The husband of one of Susan Rice’s top deputies at the United Nations intimated on Twitter on Saturday that he would prefer someone other than John Kerry be appointed the next secretary of state, now that Rice is out of the running.
Bruce Jones, a senior foreign policy fellow at the Brookings Institution and the husband of Ambassador Elizabeth M. Cousens, the U.S. Representative on the U.N. Economic and Social Council and Alternate Representative to the U.N. General Assembly, tweeted two comments seemingly disparaging the prospect of a Kerry nomination.
The tweets came a day after Rice withdrew her name from consideration for secretary of state after significant opposition to her candidacy, led by Republican Arizona Sen. John McCain, emerged on Capitol Hill.
One tweet was in reply to a tweet by foreign policy commentator Ian Bremmer, who asked, “Susan Rice supporters, why the long face? Obama taps Sen John Kerry as SecState.”
Jones pithily replied, “That’s why the long face.”
Jones also suggested that he would prefer someone other than Kerry at State in response to a tweet by Brookings Institution colleague Tom Wright, who said Rice would not be able to become the next national security adviser for Obama as long as Tom Donilon was in that role, and that Donilon was unlikely to leave unless he was nominated for secretary of state or CIA director.
“rice at NSC, Donillon at State a strong move. Also, McCain and co just got a scalp; why reward them with Kerry’s seat?,” Jones tweeted in response.
After Rice removed her name from contention for secretary of state, reports suggested that Rice’s main contender for the job, Democratic Massachusetts Sen. John Kerry, was in fact going to be nominated for the post. Some reports also suggested that Rice could become a future national security adviser for Obama, which wouldn’t require Senate confirmation. But Donilon, the man who currently holds the post, has not expressed any interest in leaving it.
In an email to The Daily Caller, Jones said that in the latter tweet he was just “speculating on alternatives” and not making any comment as to Kerry’s suitability for the job.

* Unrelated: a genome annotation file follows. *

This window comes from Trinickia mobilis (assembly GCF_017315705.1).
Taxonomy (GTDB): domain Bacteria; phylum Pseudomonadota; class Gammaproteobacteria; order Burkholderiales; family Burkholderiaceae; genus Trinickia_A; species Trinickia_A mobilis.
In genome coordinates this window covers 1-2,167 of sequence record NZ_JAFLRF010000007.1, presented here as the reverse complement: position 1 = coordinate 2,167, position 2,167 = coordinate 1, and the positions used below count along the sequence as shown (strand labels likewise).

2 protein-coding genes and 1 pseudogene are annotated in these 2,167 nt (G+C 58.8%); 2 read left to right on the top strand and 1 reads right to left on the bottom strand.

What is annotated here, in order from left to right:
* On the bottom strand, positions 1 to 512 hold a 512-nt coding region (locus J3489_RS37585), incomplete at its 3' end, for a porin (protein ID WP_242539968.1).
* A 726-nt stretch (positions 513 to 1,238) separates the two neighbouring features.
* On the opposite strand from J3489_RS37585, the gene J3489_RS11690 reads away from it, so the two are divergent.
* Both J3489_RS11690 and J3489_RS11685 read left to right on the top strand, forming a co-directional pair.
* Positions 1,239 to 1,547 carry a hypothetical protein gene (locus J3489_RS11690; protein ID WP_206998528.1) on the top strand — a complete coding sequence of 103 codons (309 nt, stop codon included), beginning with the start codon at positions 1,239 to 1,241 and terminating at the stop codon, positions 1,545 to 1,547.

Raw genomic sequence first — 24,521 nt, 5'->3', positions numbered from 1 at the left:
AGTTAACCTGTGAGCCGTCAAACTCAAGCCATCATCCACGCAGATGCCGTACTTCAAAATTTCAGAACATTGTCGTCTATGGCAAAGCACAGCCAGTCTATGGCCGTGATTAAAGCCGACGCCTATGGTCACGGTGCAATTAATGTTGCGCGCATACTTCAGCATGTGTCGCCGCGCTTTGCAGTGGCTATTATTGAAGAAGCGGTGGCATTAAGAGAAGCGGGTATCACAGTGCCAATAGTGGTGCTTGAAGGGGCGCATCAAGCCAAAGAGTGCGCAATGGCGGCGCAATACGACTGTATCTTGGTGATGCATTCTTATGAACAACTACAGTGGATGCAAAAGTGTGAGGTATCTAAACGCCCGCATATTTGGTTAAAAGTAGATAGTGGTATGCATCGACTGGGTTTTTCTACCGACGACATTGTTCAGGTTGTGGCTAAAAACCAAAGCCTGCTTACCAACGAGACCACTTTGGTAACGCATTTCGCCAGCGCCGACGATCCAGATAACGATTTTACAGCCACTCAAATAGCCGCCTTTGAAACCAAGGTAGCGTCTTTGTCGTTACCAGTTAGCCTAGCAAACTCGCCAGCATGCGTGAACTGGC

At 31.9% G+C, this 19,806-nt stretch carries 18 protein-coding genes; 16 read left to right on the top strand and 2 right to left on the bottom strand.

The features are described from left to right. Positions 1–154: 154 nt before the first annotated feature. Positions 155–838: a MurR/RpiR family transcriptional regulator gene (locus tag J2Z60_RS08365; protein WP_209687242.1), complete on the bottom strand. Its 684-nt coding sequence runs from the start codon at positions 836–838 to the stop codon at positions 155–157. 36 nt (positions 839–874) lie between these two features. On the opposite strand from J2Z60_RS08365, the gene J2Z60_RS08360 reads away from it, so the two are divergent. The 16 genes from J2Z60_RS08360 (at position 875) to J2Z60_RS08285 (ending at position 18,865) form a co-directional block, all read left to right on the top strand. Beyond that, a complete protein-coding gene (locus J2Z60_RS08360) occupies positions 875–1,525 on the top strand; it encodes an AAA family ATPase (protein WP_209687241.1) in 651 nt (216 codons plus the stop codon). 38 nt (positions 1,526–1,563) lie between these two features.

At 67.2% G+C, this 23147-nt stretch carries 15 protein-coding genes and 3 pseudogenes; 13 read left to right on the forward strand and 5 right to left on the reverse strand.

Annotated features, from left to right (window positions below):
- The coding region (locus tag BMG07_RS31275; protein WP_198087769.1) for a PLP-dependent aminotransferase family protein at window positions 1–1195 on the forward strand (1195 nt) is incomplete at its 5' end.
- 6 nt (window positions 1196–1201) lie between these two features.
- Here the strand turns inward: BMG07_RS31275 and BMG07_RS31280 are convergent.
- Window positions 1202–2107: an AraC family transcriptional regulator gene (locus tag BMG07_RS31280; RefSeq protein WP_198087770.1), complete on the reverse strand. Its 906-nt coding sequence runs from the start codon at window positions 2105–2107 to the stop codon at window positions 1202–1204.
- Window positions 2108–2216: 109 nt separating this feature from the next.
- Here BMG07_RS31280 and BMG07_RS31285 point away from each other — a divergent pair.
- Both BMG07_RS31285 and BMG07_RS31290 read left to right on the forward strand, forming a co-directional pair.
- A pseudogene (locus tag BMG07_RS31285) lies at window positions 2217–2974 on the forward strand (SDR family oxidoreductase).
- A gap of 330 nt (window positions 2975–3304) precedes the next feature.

“For the record, think Kerry at State very strong move substantively — was only thinking about the political question of whether the Senate seat opens up,” he wrote. “Kerry is self-evidently superbly qualified to be Sec State.”
Asked whether there was any animus towards Kerry among those close to Rice or whether Rice confidantes believe the Massachusetts senator may have been behind the anti-Rice campaign on Capitol Hill, Jones said he had “absolutely no idea about that.”
“Above my pay grade,” he added.
According to an op-ed Jones published the day after Rice withdrew herself from consideration for secretary of state, which defended Rice’s tenure at the United Nations, Rice is a “family friend” and a “former colleague at Brookings,” besides being his wife’s boss.
By the time of publication, Jones had not replied to a late night email requesting comment on the first tweet.
In an email Tuesday morning, Jones responded to the first tweet, which seemed more disparaging of Kerry.
“[T]he point was just that it wasn’t tapping Susan,” he wrote. “Kerry’s a fantastic choice — it’s just that I would have loved to see Susan do it, and irrespective of whether she ended up doing it I hated how she was treated.”
“PS – Whatever I do or don’t think, it’s my own view,” he added in another email.